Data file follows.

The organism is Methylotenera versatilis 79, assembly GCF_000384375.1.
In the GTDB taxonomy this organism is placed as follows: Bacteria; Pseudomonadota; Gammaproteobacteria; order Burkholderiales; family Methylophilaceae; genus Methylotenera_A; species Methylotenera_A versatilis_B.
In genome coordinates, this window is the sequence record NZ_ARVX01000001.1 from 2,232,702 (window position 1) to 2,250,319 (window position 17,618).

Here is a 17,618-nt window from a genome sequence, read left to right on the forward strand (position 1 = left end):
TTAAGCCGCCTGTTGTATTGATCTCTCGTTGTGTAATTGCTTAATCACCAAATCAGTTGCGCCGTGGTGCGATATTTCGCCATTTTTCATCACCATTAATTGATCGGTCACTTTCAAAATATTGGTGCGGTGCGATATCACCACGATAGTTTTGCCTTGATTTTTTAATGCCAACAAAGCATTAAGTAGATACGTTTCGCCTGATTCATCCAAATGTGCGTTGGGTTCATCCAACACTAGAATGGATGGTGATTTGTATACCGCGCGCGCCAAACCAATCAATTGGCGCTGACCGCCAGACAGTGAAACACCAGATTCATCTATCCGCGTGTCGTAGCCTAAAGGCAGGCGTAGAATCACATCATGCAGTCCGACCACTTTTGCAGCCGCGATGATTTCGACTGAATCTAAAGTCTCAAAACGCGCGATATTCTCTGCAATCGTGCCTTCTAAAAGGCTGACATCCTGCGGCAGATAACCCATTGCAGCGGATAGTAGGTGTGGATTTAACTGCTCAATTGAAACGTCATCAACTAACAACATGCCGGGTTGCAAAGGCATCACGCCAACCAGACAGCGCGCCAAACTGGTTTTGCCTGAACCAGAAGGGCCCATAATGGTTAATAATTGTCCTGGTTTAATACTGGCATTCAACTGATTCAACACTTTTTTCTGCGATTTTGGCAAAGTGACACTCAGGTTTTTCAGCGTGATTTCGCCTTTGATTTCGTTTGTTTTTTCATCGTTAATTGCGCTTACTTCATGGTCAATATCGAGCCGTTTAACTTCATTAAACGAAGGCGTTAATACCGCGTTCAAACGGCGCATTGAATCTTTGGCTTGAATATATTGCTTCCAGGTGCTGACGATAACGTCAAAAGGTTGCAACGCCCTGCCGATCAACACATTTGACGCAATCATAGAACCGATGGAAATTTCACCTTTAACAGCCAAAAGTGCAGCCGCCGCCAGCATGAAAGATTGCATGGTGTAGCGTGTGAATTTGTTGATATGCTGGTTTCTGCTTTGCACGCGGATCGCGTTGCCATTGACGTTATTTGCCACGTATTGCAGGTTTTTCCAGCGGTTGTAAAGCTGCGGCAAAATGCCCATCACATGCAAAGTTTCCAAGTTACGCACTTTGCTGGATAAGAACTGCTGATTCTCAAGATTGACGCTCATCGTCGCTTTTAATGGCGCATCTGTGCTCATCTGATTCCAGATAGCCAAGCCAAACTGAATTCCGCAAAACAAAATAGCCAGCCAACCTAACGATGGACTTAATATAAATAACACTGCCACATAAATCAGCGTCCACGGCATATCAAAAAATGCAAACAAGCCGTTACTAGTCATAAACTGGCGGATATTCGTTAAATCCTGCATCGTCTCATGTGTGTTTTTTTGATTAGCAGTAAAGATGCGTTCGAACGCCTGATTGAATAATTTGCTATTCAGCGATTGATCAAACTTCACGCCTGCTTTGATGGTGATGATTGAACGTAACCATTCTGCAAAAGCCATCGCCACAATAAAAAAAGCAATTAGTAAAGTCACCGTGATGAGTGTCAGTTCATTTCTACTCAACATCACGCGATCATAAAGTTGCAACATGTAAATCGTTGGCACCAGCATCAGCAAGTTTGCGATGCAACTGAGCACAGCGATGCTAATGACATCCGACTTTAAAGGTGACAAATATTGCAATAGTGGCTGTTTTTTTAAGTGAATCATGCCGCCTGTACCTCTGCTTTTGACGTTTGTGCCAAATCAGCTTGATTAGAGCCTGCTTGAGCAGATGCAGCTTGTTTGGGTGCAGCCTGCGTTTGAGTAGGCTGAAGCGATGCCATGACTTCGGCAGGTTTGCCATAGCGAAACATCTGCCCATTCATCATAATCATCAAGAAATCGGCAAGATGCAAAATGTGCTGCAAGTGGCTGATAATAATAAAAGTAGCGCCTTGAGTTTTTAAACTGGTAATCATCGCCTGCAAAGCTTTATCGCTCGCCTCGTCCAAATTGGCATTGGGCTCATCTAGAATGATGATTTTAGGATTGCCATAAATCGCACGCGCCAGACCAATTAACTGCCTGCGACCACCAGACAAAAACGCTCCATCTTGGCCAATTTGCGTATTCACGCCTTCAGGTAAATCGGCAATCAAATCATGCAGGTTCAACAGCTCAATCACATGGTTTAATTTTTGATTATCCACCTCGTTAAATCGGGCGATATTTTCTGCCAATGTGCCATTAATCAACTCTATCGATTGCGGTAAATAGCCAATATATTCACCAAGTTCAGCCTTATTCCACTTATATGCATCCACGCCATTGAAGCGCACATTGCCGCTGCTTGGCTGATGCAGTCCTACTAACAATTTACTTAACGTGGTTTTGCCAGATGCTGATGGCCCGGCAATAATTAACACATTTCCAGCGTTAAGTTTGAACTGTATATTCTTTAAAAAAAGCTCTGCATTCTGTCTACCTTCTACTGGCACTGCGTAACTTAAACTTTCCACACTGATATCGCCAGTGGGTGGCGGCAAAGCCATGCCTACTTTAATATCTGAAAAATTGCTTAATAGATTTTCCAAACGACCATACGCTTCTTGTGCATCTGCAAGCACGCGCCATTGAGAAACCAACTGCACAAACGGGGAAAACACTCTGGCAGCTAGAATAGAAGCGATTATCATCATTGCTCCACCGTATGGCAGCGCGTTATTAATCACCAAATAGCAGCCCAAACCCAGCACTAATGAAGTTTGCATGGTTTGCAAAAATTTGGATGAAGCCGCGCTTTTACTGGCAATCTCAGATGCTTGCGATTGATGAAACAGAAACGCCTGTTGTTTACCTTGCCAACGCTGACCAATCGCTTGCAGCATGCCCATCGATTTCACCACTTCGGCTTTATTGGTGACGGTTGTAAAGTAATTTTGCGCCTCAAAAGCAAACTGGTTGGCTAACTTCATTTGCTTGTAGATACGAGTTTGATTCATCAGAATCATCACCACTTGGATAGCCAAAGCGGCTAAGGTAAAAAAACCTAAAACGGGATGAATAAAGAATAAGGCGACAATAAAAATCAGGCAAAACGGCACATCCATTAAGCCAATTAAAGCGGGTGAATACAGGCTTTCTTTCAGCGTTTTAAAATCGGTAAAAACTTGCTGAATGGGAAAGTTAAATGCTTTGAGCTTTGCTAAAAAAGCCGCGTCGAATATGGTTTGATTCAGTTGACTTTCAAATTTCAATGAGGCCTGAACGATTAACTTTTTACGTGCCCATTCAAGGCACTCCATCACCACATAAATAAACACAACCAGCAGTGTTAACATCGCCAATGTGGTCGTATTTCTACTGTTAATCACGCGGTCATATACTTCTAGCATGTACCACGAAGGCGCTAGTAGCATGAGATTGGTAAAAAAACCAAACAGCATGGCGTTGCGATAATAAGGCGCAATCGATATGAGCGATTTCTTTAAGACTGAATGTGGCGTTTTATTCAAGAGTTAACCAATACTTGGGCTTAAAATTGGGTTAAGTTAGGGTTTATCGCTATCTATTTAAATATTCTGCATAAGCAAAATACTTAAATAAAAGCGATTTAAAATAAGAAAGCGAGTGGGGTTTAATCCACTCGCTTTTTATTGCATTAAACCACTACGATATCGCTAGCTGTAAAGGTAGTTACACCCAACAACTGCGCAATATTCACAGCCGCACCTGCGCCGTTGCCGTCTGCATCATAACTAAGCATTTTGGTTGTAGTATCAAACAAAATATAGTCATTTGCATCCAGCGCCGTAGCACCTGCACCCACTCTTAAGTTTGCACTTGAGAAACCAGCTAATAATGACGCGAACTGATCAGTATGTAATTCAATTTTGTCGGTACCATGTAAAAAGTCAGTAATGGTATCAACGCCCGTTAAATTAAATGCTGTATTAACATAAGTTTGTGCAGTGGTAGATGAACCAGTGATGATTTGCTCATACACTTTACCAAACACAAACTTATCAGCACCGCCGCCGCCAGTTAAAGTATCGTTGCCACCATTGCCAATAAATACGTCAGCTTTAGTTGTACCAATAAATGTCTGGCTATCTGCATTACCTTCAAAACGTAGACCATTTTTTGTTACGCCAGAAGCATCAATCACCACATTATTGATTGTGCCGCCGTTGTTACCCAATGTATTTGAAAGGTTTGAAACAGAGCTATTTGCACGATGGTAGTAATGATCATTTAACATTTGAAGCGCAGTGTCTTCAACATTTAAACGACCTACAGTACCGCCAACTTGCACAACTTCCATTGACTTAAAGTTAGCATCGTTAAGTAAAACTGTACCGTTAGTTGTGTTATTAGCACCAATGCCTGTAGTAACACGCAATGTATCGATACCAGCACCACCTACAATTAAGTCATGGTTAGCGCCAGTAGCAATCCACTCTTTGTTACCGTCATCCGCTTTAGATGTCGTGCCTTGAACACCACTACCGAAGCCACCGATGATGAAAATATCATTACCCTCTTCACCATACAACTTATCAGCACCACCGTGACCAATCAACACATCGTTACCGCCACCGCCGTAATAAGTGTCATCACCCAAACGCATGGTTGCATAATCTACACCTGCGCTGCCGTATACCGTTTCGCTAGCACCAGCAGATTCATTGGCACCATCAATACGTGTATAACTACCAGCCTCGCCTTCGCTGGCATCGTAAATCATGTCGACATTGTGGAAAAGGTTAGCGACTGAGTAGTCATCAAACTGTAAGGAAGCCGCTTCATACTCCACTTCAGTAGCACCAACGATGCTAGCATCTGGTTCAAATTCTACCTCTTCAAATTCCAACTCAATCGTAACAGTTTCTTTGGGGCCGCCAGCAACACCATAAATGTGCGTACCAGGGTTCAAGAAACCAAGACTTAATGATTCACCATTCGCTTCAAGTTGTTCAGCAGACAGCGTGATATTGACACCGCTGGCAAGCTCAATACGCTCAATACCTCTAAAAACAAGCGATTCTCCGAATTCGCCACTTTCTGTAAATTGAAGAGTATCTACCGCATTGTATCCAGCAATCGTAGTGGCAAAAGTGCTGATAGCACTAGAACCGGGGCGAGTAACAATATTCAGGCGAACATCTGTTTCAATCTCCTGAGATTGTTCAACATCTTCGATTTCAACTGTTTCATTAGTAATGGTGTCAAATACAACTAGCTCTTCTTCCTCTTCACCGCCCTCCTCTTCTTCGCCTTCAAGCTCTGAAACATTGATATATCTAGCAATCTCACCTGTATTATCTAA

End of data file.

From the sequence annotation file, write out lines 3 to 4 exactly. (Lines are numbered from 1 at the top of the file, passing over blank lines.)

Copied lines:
In genome coordinates, this window is the sequence record NZ_ARVX01000001.1 from 2,232,702 (window position 1) to 2,250,319 (window position 17,618).

Here is a 17,618-nt window from a genome sequence, read left to right on the forward strand (position 1 = left end):